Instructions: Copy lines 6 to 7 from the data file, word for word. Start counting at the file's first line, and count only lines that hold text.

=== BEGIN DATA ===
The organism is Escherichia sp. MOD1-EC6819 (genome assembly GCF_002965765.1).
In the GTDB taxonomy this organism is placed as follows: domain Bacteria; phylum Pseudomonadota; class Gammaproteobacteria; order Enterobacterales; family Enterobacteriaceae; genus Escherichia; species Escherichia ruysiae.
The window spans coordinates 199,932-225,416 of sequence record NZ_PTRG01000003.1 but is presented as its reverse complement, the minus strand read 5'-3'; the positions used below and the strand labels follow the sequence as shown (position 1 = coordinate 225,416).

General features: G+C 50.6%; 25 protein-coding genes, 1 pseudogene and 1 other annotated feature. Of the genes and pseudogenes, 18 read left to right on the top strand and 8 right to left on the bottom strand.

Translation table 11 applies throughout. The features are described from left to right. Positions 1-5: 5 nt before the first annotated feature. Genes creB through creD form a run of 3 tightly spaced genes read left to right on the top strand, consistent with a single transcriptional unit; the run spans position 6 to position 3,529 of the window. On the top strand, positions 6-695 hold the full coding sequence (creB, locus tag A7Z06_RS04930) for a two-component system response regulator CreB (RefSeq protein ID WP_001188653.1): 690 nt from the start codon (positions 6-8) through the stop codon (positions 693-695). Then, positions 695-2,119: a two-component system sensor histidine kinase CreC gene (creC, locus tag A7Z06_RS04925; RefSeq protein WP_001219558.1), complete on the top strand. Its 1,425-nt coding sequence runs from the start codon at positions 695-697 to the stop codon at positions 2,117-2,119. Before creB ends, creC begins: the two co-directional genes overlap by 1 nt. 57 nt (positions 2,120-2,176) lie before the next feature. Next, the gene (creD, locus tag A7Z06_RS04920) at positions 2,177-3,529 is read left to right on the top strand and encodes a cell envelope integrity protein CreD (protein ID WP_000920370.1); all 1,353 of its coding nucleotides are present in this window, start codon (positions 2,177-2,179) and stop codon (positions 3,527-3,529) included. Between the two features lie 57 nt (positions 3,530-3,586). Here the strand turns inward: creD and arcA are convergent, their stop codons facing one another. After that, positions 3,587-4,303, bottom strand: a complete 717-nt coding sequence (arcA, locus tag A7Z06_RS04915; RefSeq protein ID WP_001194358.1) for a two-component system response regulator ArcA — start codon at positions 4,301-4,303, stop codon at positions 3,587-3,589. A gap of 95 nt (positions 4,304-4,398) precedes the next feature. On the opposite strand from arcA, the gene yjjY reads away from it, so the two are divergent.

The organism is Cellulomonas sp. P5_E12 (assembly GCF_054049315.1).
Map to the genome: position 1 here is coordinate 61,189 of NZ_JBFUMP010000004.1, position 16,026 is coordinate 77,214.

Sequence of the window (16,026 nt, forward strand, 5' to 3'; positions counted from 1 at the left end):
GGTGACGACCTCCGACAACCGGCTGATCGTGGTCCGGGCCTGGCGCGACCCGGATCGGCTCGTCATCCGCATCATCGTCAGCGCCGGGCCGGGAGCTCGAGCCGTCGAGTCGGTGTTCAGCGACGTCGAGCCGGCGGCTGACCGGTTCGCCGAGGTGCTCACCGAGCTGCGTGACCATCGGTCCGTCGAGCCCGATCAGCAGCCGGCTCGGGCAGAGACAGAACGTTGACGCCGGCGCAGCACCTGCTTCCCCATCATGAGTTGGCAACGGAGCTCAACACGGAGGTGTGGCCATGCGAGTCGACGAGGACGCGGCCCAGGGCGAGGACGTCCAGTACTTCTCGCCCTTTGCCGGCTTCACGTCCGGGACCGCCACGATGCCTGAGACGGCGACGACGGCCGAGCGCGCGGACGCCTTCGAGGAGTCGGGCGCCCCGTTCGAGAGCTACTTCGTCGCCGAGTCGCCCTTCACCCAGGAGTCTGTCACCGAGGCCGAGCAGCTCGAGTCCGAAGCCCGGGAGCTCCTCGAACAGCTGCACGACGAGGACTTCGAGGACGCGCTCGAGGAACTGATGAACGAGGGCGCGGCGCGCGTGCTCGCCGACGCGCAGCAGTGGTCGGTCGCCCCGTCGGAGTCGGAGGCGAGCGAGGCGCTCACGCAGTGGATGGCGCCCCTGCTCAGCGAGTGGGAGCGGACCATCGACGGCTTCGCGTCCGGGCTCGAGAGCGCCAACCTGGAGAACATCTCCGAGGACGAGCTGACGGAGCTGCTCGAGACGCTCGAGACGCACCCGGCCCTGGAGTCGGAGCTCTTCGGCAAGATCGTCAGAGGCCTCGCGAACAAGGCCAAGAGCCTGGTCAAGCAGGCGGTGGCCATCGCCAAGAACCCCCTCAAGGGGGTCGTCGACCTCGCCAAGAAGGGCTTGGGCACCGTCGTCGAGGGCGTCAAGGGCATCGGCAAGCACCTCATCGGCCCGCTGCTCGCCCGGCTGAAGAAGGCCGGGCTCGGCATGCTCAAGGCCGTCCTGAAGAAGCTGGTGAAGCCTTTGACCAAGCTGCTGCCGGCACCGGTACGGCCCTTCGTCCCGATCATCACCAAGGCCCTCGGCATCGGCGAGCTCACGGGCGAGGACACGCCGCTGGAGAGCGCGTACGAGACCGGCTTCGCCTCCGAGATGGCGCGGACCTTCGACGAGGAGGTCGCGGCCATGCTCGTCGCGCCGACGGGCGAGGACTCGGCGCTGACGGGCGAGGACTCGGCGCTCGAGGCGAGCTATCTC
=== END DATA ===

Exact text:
The organism is Cellulomonas sp. P5_E12 (assembly GCF_054049315.1).
Map to the genome: position 1 here is coordinate 61,189 of NZ_JBFUMP010000004.1, position 16,026 is coordinate 77,214.